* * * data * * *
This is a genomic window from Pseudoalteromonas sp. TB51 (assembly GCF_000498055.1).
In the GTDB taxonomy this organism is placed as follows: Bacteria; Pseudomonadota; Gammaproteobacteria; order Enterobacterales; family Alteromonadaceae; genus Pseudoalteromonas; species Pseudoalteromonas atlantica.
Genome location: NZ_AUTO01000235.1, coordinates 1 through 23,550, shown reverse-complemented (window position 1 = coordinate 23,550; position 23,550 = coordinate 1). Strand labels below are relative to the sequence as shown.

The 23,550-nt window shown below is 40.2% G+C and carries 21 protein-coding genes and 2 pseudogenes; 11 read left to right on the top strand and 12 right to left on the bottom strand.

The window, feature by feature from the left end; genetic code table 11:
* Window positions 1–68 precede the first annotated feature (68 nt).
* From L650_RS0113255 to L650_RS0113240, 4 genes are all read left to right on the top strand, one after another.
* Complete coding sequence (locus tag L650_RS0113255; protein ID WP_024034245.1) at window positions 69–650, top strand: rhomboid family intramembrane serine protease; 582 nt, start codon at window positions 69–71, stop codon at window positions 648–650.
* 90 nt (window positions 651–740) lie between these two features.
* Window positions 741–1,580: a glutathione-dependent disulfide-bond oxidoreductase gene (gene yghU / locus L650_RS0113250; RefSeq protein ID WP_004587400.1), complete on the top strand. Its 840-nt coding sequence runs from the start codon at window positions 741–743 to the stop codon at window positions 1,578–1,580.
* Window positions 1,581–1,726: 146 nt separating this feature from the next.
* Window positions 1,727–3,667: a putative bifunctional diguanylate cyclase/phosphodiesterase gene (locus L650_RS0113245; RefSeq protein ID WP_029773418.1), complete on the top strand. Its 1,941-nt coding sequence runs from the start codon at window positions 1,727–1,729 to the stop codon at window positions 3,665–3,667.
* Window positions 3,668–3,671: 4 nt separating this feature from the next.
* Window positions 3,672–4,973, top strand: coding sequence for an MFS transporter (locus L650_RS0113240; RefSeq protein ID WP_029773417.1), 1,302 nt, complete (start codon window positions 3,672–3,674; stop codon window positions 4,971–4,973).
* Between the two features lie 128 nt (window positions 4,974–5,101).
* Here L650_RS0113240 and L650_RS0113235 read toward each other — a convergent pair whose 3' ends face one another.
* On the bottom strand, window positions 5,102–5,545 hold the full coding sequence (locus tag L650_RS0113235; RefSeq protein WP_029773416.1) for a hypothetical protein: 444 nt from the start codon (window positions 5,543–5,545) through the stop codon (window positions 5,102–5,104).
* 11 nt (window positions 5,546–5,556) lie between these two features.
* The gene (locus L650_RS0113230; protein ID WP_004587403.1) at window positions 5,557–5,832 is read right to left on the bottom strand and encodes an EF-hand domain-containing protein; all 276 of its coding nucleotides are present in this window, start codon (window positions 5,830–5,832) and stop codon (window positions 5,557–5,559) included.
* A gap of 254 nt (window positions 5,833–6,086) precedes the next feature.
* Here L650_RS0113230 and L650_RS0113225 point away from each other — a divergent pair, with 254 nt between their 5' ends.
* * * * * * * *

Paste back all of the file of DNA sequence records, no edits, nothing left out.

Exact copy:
This is a genomic window from Pseudoalteromonas sp. TB51 (assembly GCF_000498055.1).
In the GTDB taxonomy this organism is placed as follows: Bacteria; Pseudomonadota; Gammaproteobacteria; order Enterobacterales; family Alteromonadaceae; genus Pseudoalteromonas; species Pseudoalteromonas atlantica.
Genome location: NZ_AUTO01000235.1, coordinates 1 through 23,550, shown reverse-complemented (window position 1 = coordinate 23,550; position 23,550 = coordinate 1). Strand labels below are relative to the sequence as shown.

The 23,550-nt window shown below is 40.2% G+C and carries 21 protein-coding genes and 2 pseudogenes; 11 read left to right on the top strand and 12 right to left on the bottom strand.

The window, feature by feature from the left end; genetic code table 11:
* Window positions 1–68 precede the first annotated feature (68 nt).
* From L650_RS0113255 to L650_RS0113240, 4 genes are all read left to right on the top strand, one after another.
* Complete coding sequence (locus tag L650_RS0113255; protein ID WP_024034245.1) at window positions 69–650, top strand: rhomboid family intramembrane serine protease; 582 nt, start codon at window positions 69–71, stop codon at window positions 648–650.
* 90 nt (window positions 651–740) lie between these two features.
* Window positions 741–1,580: a glutathione-dependent disulfide-bond oxidoreductase gene (gene yghU / locus L650_RS0113250; RefSeq protein ID WP_004587400.1), complete on the top strand. Its 840-nt coding sequence runs from the start codon at window positions 741–743 to the stop codon at window positions 1,578–1,580.
* Window positions 1,581–1,726: 146 nt separating this feature from the next.
* Window positions 1,727–3,667: a putative bifunctional diguanylate cyclase/phosphodiesterase gene (locus L650_RS0113245; RefSeq protein ID WP_029773418.1), complete on the top strand. Its 1,941-nt coding sequence runs from the start codon at window positions 1,727–1,729 to the stop codon at window positions 3,665–3,667.
* Window positions 3,668–3,671: 4 nt separating this feature from the next.
* Window positions 3,672–4,973, top strand: coding sequence for an MFS transporter (locus L650_RS0113240; RefSeq protein ID WP_029773417.1), 1,302 nt, complete (start codon window positions 3,672–3,674; stop codon window positions 4,971–4,973).
* Between the two features lie 128 nt (window positions 4,974–5,101).
* Here L650_RS0113240 and L650_RS0113235 read toward each other — a convergent pair whose 3' ends face one another.
* On the bottom strand, window positions 5,102–5,545 hold the full coding sequence (locus tag L650_RS0113235; RefSeq protein WP_029773416.1) for a hypothetical protein: 444 nt from the start codon (window positions 5,543–5,545) through the stop codon (window positions 5,102–5,104).
* 11 nt (window positions 5,546–5,556) lie between these two features.
* The gene (locus L650_RS0113230; protein ID WP_004587403.1) at window positions 5,557–5,832 is read right to left on the bottom strand and encodes an EF-hand domain-containing protein; all 276 of its coding nucleotides are present in this window, start codon (window positions 5,830–5,832) and stop codon (window positions 5,557–5,559) included.
* A gap of 254 nt (window positions 5,833–6,086) precedes the next feature.
* Here L650_RS0113230 and L650_RS0113225 point away from each other — a divergent pair, with 254 nt between their 5' ends.